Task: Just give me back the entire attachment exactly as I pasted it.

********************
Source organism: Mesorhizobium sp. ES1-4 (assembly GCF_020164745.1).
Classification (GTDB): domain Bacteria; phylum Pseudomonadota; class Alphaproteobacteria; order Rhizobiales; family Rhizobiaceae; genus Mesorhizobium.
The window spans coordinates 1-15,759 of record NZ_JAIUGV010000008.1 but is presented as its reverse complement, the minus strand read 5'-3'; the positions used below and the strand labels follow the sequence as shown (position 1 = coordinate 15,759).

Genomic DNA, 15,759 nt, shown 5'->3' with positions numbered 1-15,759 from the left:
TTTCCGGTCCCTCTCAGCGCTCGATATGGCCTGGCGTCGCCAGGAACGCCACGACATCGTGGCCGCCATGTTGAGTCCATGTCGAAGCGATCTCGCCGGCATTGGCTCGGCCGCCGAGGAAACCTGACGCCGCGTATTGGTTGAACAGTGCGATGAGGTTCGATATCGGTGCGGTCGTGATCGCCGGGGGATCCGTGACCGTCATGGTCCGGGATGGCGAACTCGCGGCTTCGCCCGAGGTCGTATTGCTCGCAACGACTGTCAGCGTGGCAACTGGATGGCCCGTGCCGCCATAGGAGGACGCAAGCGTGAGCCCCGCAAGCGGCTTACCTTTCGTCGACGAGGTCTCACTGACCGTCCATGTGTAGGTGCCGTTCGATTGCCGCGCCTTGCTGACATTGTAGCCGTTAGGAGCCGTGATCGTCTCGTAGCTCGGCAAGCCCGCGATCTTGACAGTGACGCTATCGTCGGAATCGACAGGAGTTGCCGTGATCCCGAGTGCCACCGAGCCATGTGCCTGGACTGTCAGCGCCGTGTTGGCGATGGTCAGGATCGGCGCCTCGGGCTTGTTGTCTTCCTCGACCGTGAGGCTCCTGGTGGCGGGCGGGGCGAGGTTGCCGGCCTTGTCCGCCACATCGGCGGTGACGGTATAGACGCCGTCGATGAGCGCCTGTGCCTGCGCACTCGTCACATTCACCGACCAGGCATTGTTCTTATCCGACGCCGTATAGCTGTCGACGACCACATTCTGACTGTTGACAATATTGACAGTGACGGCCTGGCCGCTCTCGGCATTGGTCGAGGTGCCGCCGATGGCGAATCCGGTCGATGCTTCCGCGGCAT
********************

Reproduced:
Source organism: Mesorhizobium sp. ES1-4 (assembly GCF_020164745.1).
Classification (GTDB): domain Bacteria; phylum Pseudomonadota; class Alphaproteobacteria; order Rhizobiales; family Rhizobiaceae; genus Mesorhizobium.
The window spans coordinates 1-15,759 of record NZ_JAIUGV010000008.1 but is presented as its reverse complement, the minus strand read 5'-3'; the positions used below and the strand labels follow the sequence as shown (position 1 = coordinate 15,759).

Genomic DNA, 15,759 nt, shown 5'->3' with positions numbered 1-15,759 from the left:
TTTCCGGTCCCTCTCAGCGCTCGATATGGCCTGGCGTCGCCAGGAACGCCACGACATCGTGGCCGCCATGTTGAGTCCATGTCGAAGCGATCTCGCCGGCATTGGCTCGGCCGCCGAGGAAACCTGACGCCGCGTATTGGTTGAACAGTGCGATGAGGTTCGATATCGGTGCGGTCGTGATCGCCGGGGGATCCGTGACCGTCATGGTCCGGGATGGCGAACTCGCGGCTTCGCCCGAGGTCGTATTGCTCGCAACGACTGTCAGCGTGGCAACTGGATGGCCCGTGCCGCCATAGGAGGACGCAAGCGTGAGCCCCGCAAGCGGCTTACCTTTCGTCGACGAGGTCTCACTGACCGTCCATGTGTAGGTGCCGTTCGATTGCCGCGCCTTGCTGACATTGTAGCCGTTAGGAGCCGTGATCGTCTCGTAGCTCGGCAAGCCCGCGATCTTGACAGTGACGCTATCGTCGGAATCGACAGGAGTTGCCGTGATCCCGAGTGCCACCGAGCCATGTGCCTGGACTGTCAGCGCCGTGTTGGCGATGGTCAGGATCGGCGCCTCGGGCTTGTTGTCTTCCTCGACCGTGAGGCTCCTGGTGGCGGGCGGGGCGAGGTTGCCGGCCTTGTCCGCCACATCGGCGGTGACGGTATAGACGCCGTCGATGAGCGCCTGTGCCTGCGCACTCGTCACATTCACCGACCAGGCATTGTTCTTATCCGACGCCGTATAGCTGTCGACGACCACATTCTGACTGTTGACAATATTGACAGTGACGGCCTGGCCGCTCTCGGCATTGGTCGAGGTGCCGCCGATGGCGAATCCGGTCGATGCTTCCGCGGCAT